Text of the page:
Researchers from SciLifeLab and Uppsala University have discovered that macrophages play an important role in re-establishing and controlling blood flow after ischemic injury. This information could potentially be used to develop new drugs and treatments of cardiovascular disease and myocardial infarction.
The classical role of immune cells is to protect our bodies from pathogens, such as bacteria, viruses, parasites and even cancer cells. Macrophages are specialized in killing and consuming microorganisms but they have also been shown to be involved in wound healing and angiogenesis – the creation of new blood vessels.
In a recent study, led by the SciLifeLab Co-Director, Mia Phillipson, researchers demonstrated that macrophages accumulate around blood vessels in damaged tissue in mice, but also in humans after a myocardial infarction or peripheral arterial disease. In mice, the researchers could observe how these macrophages regulated the blood flow, a task normally carried out by blood vessel cells in healthy tissue, which was crucial to limit damage and promote healing.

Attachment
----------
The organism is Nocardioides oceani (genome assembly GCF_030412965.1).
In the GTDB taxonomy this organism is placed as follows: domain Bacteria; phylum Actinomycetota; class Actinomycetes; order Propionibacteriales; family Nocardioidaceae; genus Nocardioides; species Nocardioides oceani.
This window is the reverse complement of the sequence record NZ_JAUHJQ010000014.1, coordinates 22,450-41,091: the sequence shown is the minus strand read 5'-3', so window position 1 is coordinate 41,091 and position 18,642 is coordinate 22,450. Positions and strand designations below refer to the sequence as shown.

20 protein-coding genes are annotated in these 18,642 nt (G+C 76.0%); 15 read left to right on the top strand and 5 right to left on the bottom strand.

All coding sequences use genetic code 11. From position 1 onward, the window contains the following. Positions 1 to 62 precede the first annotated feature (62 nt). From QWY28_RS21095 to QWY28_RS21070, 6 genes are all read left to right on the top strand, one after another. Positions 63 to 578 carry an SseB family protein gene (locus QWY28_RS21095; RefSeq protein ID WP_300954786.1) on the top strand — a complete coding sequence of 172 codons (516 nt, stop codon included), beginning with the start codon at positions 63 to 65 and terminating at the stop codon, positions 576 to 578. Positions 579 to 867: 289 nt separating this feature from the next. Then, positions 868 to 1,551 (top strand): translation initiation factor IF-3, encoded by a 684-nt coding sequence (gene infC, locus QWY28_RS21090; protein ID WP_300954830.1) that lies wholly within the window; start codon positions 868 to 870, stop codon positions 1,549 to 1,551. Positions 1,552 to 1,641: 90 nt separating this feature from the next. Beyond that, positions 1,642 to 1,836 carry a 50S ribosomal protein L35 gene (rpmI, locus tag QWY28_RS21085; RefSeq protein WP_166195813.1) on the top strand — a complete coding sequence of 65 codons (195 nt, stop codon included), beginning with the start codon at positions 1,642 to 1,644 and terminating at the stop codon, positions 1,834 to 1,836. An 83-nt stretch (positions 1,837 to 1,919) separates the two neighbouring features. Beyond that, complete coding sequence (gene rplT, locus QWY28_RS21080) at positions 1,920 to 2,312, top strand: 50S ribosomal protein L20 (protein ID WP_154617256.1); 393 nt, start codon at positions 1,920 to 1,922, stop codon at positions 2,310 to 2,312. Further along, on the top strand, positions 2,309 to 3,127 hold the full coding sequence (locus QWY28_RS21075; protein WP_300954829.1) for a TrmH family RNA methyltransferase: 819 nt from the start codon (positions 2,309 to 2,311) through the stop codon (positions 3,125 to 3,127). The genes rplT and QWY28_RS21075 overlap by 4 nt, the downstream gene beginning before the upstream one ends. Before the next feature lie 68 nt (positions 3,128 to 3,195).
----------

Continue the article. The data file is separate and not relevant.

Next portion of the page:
Armed with this new knowledge, the researcher set out to investigate if their findings could be used to stimulate healing and improve function of damaged leg muscles by increasing blood flow to the injured area. By increasing the local concentration of certain signal substances that bind to macrophages in the damaged muscle, they were able to demonstrate that more macrophages accumulated around the blood vessels, improving their ability to regulate blood flow. Subsequently, this resulted in improved healing and enabled the mice to use their injured legs to a far greater extent.
“This is an entirely new function for the cells in our immune system and might mean that in future we can use immunotherapies to treat not only cancer but also cardiovascular diseases”, says Mia Phillipson.